Basically the following needs to be done to get GD added as a layer (and thus, extension) available to PHP, within AWS Lambda (using PHP Bref).
Compile GD as a ‘bundle’ (including all required libraries as part of it).
Zip up the gd.so bundle file, along with any other libraries it requires This is unzipped in the /opt dir in lambda, so the directory structure in the Zip file should be setup in whatever way makes it all work
Publish the zip file as a layer, which is then included after the bref layer in lambda
I followed this guide for the commands;
Download and compile the following required libraries;
libwebp (GD compiles, but then complains the library isn’t there when you try to use the GD PHP extension if you don’t include this library) libxpm (GD doesn’t seem to compile without it, and it’s not included using the AWS AMI by default)
Follow the instructions on each of their respective websites to build, and run the ‘./configure’ command with ‘–with-prefix=/opt/…’ (replacing ‘…’ with the name of the library)
Download PHP from the php.net site, (get the same version of PHP as Bref uses).
Unzip, and go into the /modules/gd dir (in your unzipped PHP dir)
Run the following to generate a ./configure command and make files
The following configures and compiles the GD extension, followed by ‘make test’ to check the extension is working.
It references the ‘libwebp’ and ‘libxpm’ directories which are already compiled and output in the /opt/… dir (using ./configure –with-prefix=/opt/.. command)
sudo ./configure --with-php-config=/usr/bin/php-config --with-gd --with-freetype-dir=/usr --with-jpeg-dir=/usr --with-xpm-dir=/opt/libxpm/ --with-png-dir=/usr --with-webp-dir=/opt/libwebp/
Zip up the gd bundle
For me, I include the following in the zip file;
libwebp (GD compiles, but then complains the library isn’t there when you try to use the GD PHP extension if you don’t include this library)
libxpm (GD doesn’t seem to compile without it, and it’s not included using the AWS AMI by default)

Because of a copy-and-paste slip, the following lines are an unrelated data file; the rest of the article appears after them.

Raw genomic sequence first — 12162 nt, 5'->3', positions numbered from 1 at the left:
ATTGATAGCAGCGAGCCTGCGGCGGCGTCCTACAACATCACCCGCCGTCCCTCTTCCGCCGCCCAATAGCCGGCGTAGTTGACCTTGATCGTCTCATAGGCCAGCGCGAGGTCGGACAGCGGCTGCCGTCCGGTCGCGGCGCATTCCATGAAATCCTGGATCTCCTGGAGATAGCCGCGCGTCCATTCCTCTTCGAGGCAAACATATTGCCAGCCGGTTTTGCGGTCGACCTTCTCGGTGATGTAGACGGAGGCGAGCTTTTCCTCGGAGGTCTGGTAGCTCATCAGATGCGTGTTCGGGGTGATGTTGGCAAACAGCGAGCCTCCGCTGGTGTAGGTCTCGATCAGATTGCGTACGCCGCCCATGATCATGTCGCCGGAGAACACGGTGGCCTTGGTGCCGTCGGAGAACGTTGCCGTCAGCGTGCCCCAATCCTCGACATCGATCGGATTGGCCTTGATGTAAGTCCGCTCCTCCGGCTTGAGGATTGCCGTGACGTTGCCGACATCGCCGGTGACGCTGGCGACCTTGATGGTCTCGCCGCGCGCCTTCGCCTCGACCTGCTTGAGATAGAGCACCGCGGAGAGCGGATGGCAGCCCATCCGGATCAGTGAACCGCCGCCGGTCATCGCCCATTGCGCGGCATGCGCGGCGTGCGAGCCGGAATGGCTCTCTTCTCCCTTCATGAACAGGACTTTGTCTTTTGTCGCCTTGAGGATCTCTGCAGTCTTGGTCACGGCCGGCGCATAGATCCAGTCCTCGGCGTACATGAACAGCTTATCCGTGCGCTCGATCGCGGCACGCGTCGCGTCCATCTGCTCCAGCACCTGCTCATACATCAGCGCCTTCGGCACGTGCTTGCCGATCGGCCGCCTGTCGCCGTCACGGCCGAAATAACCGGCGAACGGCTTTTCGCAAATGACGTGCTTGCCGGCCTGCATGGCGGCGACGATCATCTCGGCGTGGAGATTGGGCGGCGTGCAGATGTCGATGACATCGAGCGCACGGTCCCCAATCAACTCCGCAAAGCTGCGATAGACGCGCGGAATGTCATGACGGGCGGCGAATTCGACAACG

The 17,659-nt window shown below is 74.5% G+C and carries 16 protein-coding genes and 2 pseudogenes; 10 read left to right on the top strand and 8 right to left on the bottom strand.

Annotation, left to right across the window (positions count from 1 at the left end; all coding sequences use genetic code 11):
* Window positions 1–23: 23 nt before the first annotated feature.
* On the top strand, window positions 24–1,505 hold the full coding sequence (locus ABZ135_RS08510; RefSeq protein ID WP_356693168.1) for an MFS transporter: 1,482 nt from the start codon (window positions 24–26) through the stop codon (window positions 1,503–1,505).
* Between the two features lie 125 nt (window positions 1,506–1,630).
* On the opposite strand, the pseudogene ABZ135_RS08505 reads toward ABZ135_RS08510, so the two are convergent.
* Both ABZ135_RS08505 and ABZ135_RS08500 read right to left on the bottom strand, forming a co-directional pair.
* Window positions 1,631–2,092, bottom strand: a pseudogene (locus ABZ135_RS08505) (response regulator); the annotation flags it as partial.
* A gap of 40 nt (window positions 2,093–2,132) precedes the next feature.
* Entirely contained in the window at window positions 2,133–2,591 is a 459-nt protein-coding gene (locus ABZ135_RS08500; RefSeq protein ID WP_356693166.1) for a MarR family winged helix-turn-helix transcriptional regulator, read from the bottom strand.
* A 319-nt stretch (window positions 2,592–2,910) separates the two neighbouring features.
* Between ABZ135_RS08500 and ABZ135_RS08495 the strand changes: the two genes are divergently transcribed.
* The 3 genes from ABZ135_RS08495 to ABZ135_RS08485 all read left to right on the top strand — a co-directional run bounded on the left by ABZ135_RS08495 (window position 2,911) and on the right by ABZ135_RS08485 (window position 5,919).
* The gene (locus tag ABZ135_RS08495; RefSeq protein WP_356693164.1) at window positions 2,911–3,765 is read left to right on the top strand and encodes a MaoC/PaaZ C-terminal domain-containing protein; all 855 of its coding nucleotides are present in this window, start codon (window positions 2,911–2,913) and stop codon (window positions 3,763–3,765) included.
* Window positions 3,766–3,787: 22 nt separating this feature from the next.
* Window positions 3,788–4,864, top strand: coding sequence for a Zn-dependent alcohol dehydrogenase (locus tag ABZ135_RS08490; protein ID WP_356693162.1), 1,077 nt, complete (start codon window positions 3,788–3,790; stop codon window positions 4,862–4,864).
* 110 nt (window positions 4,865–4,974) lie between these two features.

bref/lib/php/extensions/no-debug-zts-20180731/gd.so This is my compiled GD extension, in this directory (to coincide with the extensions dir bref uses — found using phpinfo(); )
The following command creates a ‘gd.zip’ file with the above libraries & files;
For this example, we’ll use ap-southeast-2 as the region (as all my scripts are written using it)
IMPORTANT: If you decide to use a different region (eg. one closer to home/your users), make sure you use the same region for S3 as well as the runtime (mentioned later). Otherwise you’ll run into permission issues you’ll never be able to solve!
2) Jump into the project dir (eg. my-project), and install bref using composer;
4) Create a deploy.sh executable file to save yourself some typing;
# Package up your files and send it to an S3 bucket you're going to use; sam package --output-template-file .stack-symfony.yaml --s3-bucket symfony-lambda --region=ap-southeast-2
# Deploy (using cloud-formation, which will create your lambda function, etc) sam deploy --template-file .stack-symfony.yaml --stack-name symfony-lambda --capabilities CAPABILITY_IAM --region=ap-southeast-2
5) Create a cloudformation template file (we’ll call this ‘.stack-symfony.yaml’ … if you want to call it something different, put in the new name in the above command instead);
Runtimes (basically the PHP executable which is needed by Lambda (PHP isn’t built into lambda, so we supply it as a ‘layer’). See; https://bref.sh/docs/runtimes/
In the file above, add in your s3 bucket name, and replace the ‘layers’ mentioned above with the later from your region (if you’ve decided to use a different one). See; https://bref.sh/docs/runtimes/
6) Run your ./deploy.sh script and follow the prompts if there’s any issues.
I ran into multiple permission issues which were all easily solved by giving access to the user i’d created for this project.
See the Symfony bref guide for more details if you get stuck; https://bref.sh/docs/frameworks/symfony.html
This article is of course free, but there’s some on-going costs you’ll need to consider with Lambda. The few websites i’ve read regarding this seem to indicate it’s cheaper than running an EC2 instance (both from an actual cost and a time-cost in maintaining the thing), but of course you can do a lot of things with EC2!
The cost estimates i’m using come from US East (Ohio), and were taken on 8/Feb/2019;
Lambda (for your actual PHP server-side code)
$3.50/million requests – first 333 million requests/month
AWS Lambda – Compute Free Tier – 400,000 GB-Seconds – US East (Ohio)12.163 Lambda-GB-Second
AWS Lambda – Requests Free Tier – 1,000,000 Requests – US East (Ohio)
S3 (for storage of your packaged site, as well as any assets – css/images/js/uploaded files);
$0.005 per 1,000 PUT, COPY, POST, or LIST requests
$0.004 per 10,000 GET and all other requests
$0.023 per GB – first 50 TB / month of storage used
Some others include;
CloudFront (for serving up your assets if you use it later on)
Relational Database Service (for a database if you need one)
Route 53 (for your DNS needs)
Simple Email Service (for sending emails)
Inspiration from this comes from this YouTube vid – well worth watching;
If the commit has already been pushed to your external repo, you’ll need to add ‘–force’ next time you push if the commit is rejected (the repo is probably going to be ‘ahead’ of the commit you’re trying to push to it);